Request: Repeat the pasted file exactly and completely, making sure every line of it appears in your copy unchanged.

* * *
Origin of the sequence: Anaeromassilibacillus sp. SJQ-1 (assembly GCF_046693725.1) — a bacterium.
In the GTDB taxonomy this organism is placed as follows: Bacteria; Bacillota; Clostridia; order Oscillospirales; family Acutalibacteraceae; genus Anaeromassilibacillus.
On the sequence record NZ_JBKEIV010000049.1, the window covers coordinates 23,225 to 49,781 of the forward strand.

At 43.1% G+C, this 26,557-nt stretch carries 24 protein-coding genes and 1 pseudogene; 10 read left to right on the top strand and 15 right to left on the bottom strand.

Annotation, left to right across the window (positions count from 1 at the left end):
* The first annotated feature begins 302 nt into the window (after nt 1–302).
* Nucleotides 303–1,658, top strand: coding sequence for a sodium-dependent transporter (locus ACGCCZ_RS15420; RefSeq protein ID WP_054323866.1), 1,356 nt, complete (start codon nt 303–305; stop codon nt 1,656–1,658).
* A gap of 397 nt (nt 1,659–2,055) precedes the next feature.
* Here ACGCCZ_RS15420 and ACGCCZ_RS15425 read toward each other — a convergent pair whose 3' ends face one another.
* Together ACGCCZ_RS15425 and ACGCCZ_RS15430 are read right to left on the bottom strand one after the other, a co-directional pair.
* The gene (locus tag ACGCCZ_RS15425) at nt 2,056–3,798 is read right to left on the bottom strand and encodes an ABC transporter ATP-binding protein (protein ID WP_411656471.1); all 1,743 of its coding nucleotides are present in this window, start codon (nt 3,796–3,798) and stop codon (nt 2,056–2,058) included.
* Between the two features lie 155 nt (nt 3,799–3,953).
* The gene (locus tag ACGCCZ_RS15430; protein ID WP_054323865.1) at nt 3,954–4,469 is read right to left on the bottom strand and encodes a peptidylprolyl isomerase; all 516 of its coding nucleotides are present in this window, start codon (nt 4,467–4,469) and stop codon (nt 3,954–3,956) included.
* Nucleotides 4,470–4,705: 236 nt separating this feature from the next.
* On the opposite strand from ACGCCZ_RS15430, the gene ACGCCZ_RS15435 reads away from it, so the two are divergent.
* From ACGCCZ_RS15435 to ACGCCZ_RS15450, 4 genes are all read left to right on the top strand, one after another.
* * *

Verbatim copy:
Origin of the sequence: Anaeromassilibacillus sp. SJQ-1 (assembly GCF_046693725.1) — a bacterium.
In the GTDB taxonomy this organism is placed as follows: Bacteria; Bacillota; Clostridia; order Oscillospirales; family Acutalibacteraceae; genus Anaeromassilibacillus.
On the sequence record NZ_JBKEIV010000049.1, the window covers coordinates 23,225 to 49,781 of the forward strand.

At 43.1% G+C, this 26,557-nt stretch carries 24 protein-coding genes and 1 pseudogene; 10 read left to right on the top strand and 15 right to left on the bottom strand.

Annotation, left to right across the window (positions count from 1 at the left end):
* The first annotated feature begins 302 nt into the window (after nt 1–302).
* Nucleotides 303–1,658, top strand: coding sequence for a sodium-dependent transporter (locus ACGCCZ_RS15420; RefSeq protein ID WP_054323866.1), 1,356 nt, complete (start codon nt 303–305; stop codon nt 1,656–1,658).
* A gap of 397 nt (nt 1,659–2,055) precedes the next feature.
* Here ACGCCZ_RS15420 and ACGCCZ_RS15425 read toward each other — a convergent pair whose 3' ends face one another.
* Together ACGCCZ_RS15425 and ACGCCZ_RS15430 are read right to left on the bottom strand one after the other, a co-directional pair.
* The gene (locus tag ACGCCZ_RS15425) at nt 2,056–3,798 is read right to left on the bottom strand and encodes an ABC transporter ATP-binding protein (protein ID WP_411656471.1); all 1,743 of its coding nucleotides are present in this window, start codon (nt 3,796–3,798) and stop codon (nt 2,056–2,058) included.
* Between the two features lie 155 nt (nt 3,799–3,953).
* The gene (locus tag ACGCCZ_RS15430; protein ID WP_054323865.1) at nt 3,954–4,469 is read right to left on the bottom strand and encodes a peptidylprolyl isomerase; all 516 of its coding nucleotides are present in this window, start codon (nt 4,467–4,469) and stop codon (nt 3,954–3,956) included.
* Nucleotides 4,470–4,705: 236 nt separating this feature from the next.
* On the opposite strand from ACGCCZ_RS15430, the gene ACGCCZ_RS15435 reads away from it, so the two are divergent.
* From ACGCCZ_RS15435 to ACGCCZ_RS15450, 4 genes are all read left to right on the top strand, one after another.